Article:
Jennifer Silverwood is one of my online besties and reading a book by a close friend was both unusual and incredibly cool! Every time something mind blowing would happen in the book, I had to fight the urge to bombard Jenn with questions and rant about what I thought of this, and why I hated that. And when the end came rolling in, I was very close to writing her a huge email about how much I loved this book!
Silver Hollow began with such a Southern air, with barn parties, friends with the accent, the funny sayings and the whole shebang. As it continues, Amie (our main character) get’s plucked from the only place she has ever known (or so she believes) and is planted under the castle roof of her Uncle Henry, who she has resented and ignored since her parents death.
The beginning of the book though usual does really draw you in. And it’s not only because of the events occurring but also because of Jenn’s writing style. It’s different and carries a sort of Jane Austen flare. That Jane Austen flare sort of confused me when the book started. Instead of imagining the 21st century, I sometimes tilted towards the 17th century, and then it was a short cycle of that until Amie’s departure from the States and to the UK, which then made the writing style, fit it perfectly. I cannot blame Jenn for trying to keep the writing as consistent as possible throughout the book.
For the characters, I absolutely loved Uncle Henry. He was so sweet, funny and the type of fatherly figure everyone needs in his or her life, even if it’s just his or her Uncle. Amie was a wonderful character to follow and held all the traits a protagonist should have, including the annoying bit (but only sometimes). I was surprised to find out that a lot of the characters came from legends and myths we have all learned about in movies, shows, cartoons, etc. I was literally jumping for joy when I found out Emrys’ (Amie’s guardian) background and who he really is. Eddie, on the other hand, I was confused about. I somehow thought Eddie was a little boy and if I didn’t know the characters before I started the book, I wouldn’t probably realize he was a full-grown man until near the end of the book. I don’t know if it’s because I’ve been reading the book in a span of 3 weeks and ended up missing some details or if it was the way the characters in the book depicted him. They all kept on calling him ‘boy’ and treated him a lot like a kid rather than a full-grown man. After, I figured out he was an adult male, I let out a sigh of relief and said, “Now, that makes a lot more sense”.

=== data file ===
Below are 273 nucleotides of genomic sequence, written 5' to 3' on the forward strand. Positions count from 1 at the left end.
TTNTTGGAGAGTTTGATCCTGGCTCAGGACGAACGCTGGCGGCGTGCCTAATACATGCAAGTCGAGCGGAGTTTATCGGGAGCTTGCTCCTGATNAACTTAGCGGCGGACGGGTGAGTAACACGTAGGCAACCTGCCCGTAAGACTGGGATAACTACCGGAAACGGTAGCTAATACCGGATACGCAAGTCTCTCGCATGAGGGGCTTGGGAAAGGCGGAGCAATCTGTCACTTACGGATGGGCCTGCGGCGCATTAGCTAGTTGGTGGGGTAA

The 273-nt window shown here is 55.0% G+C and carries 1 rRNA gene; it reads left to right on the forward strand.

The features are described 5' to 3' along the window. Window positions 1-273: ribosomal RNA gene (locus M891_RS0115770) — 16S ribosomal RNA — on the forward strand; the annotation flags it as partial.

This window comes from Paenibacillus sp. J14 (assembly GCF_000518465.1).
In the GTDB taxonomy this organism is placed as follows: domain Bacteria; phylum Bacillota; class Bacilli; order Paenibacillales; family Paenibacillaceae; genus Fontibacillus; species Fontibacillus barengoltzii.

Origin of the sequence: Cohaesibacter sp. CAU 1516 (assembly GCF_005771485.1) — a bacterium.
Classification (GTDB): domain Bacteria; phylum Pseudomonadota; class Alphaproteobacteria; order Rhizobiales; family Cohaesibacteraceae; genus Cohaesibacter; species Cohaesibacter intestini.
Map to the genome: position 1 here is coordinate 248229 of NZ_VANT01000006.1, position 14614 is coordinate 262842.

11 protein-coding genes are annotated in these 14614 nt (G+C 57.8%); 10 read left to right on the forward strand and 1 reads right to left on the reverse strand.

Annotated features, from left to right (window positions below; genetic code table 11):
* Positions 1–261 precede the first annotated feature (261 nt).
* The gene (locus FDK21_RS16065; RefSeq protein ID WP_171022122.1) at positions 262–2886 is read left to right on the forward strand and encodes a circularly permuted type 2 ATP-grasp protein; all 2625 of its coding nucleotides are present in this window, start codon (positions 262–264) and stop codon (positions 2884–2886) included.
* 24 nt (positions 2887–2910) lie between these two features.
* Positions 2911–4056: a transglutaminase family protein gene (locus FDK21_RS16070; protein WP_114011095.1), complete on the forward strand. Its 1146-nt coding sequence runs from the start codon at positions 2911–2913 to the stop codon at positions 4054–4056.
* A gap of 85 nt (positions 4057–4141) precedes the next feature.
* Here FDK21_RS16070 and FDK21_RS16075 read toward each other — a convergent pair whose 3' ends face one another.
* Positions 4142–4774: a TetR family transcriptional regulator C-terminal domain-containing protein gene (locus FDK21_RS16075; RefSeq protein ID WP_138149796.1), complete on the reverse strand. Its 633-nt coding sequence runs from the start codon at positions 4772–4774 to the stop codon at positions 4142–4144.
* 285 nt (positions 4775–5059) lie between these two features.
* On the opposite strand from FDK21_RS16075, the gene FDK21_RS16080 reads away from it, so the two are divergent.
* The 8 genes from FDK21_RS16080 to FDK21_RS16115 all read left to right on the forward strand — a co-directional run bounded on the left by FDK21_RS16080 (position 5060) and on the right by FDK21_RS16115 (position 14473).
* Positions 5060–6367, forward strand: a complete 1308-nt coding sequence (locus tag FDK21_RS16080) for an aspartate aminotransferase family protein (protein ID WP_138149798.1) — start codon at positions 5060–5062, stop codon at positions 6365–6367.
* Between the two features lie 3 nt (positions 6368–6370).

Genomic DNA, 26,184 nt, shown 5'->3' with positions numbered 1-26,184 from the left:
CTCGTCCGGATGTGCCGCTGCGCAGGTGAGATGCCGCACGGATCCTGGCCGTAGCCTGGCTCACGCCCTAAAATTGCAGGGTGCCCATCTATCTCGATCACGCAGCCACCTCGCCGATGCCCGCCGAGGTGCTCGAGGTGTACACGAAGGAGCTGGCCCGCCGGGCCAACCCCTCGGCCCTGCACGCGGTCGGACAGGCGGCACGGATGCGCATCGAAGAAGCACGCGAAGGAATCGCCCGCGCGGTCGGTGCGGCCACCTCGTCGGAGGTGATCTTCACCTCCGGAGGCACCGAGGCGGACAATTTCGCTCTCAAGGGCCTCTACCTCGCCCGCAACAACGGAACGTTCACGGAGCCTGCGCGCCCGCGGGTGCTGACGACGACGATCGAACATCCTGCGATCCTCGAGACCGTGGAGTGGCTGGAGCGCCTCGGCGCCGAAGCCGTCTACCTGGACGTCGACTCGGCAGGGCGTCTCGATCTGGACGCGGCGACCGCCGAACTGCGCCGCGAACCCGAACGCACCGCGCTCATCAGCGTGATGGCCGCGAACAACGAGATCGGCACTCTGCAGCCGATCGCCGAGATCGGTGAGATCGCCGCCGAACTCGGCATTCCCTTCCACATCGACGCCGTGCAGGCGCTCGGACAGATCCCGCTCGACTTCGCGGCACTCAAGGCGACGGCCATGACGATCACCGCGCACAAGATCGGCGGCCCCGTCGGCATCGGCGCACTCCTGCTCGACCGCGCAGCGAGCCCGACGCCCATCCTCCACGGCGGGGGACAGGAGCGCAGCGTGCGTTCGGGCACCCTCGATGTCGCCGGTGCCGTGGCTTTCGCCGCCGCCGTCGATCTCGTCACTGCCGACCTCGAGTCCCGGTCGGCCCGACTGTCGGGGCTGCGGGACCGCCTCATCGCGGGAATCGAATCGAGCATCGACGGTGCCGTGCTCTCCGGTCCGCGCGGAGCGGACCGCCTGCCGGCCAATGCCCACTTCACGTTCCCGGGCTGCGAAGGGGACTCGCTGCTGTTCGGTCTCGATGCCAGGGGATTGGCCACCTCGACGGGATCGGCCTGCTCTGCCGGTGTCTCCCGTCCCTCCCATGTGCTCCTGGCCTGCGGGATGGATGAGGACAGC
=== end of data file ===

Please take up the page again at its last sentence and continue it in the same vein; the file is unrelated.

The best thing about Silver Hollow was how magical and beautiful the world was. It was filled with so much sparkle, vibrance, magic and at the same time darkness. Likewise, Silver Hollow can be called a paranormal or a dystopian book but somehow I feel as if it needs to have a genre of it’s own, maybe a genre that was called Wonderland. That is the only word that can describe the world Jennifer Silverwood has written for us. It’s incredible and it definitely makes up for the few flaws the book has.
Furthermore, the only real flaw I found was how the details of the book were confusing. I had to reread a lot for me to be able to get what was being described, or said. Once the roughness of the details are flattened out and simplified, Silver Hollow will be a perfect read for all. It was a vibrant, dark, and beautiful story about mythical creatures, legends, self-discovery, trust, love, family, responsibility, and so much more.